How the National Park Service Is Planning for Climate Change

Five years ago, just after archaeologist Marcy Rockman joined the National Park Service’s new climate change response program, the GOP-controlled Congress slashed its budget by 70 percent. Republicans were determined to squash President Barack Obama’s climate agenda, and many federal officials were deeply discouraged. So Park Service Director Jonathan Jarvis convened his top staff and climate team. Rockman says he pounded his fist on a table and bellowed: “Say the ‘c’ word!” It was a clear battle cry, she adds: “Jarvis was so forceful in saying, ‘We are doing this!’ ”

With only $2.8 million and a tiny staff, the program began a major research blitz, studying climate change impacts on national parks from Acadia in Maine to American Samoa in the Pacific. Meanwhile, Jarvis convened a panel of independent scientists, who, in 2012, produced a report titled Revisiting Leopold. They urged the agency to jettison its decades-old mandate to preserve each park as a “vignette of primitive America.”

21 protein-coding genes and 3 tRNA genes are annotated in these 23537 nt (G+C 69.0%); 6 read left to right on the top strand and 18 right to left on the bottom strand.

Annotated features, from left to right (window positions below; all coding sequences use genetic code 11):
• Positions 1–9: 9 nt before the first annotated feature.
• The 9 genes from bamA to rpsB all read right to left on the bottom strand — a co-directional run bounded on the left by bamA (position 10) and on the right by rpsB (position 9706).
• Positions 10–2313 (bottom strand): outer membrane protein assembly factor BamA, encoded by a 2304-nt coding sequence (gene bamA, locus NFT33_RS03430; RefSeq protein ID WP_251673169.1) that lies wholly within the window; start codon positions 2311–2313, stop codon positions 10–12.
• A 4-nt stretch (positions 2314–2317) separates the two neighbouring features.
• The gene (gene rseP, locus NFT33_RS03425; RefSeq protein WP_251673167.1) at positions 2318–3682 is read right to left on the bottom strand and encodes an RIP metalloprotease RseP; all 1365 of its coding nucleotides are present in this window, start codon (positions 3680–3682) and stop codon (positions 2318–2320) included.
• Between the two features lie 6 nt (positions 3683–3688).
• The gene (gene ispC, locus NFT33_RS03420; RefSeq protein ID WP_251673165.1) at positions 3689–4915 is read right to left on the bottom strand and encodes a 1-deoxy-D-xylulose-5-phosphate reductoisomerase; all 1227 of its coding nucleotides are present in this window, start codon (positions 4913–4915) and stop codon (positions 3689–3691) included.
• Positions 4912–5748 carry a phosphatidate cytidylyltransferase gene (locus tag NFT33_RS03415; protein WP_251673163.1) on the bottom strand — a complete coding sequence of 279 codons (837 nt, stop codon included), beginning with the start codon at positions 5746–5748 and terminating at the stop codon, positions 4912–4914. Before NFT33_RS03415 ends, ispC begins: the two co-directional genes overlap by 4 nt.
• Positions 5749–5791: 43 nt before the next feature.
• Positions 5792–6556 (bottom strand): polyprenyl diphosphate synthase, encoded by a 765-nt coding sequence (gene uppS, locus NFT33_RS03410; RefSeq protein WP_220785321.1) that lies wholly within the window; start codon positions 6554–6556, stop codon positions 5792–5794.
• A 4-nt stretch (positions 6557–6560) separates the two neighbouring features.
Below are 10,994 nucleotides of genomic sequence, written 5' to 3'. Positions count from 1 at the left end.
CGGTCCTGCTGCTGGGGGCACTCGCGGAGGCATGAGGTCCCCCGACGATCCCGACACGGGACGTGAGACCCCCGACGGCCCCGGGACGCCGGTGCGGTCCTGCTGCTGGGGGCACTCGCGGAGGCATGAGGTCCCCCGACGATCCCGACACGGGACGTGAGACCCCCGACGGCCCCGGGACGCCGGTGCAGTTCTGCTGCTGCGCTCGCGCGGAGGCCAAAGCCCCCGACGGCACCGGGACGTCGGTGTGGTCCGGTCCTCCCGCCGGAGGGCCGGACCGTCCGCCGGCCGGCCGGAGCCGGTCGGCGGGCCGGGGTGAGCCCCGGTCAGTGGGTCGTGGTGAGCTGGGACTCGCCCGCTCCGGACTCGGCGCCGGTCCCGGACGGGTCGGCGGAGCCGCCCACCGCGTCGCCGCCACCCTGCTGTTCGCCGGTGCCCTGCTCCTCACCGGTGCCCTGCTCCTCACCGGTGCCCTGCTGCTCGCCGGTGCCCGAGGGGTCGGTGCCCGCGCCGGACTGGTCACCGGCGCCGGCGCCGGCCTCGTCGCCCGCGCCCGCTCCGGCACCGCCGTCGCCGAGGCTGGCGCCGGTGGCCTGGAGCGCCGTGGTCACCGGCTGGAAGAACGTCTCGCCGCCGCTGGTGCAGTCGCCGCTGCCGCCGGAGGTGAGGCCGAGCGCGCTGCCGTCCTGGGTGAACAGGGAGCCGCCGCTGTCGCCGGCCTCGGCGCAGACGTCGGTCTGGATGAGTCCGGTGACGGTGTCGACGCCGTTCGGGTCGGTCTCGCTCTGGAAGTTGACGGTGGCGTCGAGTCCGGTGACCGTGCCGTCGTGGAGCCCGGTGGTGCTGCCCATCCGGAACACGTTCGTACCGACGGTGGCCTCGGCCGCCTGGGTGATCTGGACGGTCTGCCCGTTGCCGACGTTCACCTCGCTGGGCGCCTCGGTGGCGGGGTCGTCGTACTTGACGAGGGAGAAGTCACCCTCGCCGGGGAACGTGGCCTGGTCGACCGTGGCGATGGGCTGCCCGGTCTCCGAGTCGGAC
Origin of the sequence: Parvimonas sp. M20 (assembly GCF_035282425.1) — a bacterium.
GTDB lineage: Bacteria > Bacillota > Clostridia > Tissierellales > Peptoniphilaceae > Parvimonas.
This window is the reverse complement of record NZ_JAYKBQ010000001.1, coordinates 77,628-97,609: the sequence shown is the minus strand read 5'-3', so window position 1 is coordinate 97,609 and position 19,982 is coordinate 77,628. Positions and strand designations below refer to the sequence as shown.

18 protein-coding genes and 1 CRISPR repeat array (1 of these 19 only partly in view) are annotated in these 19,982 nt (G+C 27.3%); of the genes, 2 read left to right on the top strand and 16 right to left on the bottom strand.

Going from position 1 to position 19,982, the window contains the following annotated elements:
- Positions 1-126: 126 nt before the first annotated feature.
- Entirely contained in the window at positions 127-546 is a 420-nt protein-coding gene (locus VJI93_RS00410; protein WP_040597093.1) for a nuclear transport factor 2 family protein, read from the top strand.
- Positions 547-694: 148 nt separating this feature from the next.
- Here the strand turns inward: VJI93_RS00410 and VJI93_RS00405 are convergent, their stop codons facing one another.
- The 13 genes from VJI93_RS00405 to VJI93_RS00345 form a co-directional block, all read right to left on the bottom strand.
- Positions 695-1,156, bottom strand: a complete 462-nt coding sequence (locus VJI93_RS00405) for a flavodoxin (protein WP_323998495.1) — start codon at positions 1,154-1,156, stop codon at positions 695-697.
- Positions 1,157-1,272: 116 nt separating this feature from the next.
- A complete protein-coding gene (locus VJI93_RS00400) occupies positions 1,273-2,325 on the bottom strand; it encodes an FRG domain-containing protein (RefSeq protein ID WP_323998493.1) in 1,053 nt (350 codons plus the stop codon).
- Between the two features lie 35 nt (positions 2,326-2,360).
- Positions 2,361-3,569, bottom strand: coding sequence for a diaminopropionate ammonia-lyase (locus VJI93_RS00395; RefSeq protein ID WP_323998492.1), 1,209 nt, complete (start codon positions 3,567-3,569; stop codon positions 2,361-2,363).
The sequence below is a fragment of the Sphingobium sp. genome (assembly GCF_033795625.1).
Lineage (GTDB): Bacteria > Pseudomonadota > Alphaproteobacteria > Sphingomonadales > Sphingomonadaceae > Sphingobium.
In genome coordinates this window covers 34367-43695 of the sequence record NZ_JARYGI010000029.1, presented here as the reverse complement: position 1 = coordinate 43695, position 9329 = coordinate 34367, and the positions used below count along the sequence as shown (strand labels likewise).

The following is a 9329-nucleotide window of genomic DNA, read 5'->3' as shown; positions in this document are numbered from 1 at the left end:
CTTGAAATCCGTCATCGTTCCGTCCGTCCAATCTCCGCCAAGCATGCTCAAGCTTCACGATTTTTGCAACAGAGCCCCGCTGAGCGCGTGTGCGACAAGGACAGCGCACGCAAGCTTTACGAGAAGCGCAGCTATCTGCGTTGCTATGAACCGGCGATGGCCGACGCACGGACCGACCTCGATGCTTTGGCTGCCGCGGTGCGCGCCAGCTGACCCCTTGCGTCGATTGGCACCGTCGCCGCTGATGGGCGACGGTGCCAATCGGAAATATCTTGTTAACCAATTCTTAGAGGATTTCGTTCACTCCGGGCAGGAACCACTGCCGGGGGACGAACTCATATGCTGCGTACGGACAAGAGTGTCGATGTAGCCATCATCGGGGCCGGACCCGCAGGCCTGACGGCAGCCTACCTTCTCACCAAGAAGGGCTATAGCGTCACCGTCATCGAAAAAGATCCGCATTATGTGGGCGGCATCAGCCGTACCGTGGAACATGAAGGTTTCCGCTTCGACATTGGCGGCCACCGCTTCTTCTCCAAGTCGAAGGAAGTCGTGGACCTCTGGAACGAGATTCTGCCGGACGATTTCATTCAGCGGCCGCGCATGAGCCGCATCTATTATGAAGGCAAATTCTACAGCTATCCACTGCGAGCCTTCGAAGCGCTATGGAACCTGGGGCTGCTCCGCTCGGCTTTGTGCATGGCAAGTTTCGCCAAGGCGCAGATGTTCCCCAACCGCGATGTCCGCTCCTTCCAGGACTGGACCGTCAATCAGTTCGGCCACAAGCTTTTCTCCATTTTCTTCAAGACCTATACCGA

Rather, parks should steward America’s treasures through the continuous and unpredictable changes to come. Managers should “act immediately, boldly and decisively” to prepare for volatile conditions, including severe wet seasons and deep droughts, and unite with nearby public lands to address landscape-wide challenges, such as creating corridors for wildlife seeking new habitat. A permanent policy reflecting the panel’s thinking is due out later this year.

“That’s a huge paradigm shift; it’s driven by recognition that climate change is making the former strategy impossible,” says University of Arizona professor Jonathan Overpeck. “The shift in climatic extremes will affect just about anything in a park, other than the solid rock. The Park Service is taking climate science and climate change seriously, which is really important if we’re going to manage these precious resources into the future.”

“We’ve never been through climate change before. It is extremely difficult to figure out what to do to adapt to something we have never experienced as a species before.”

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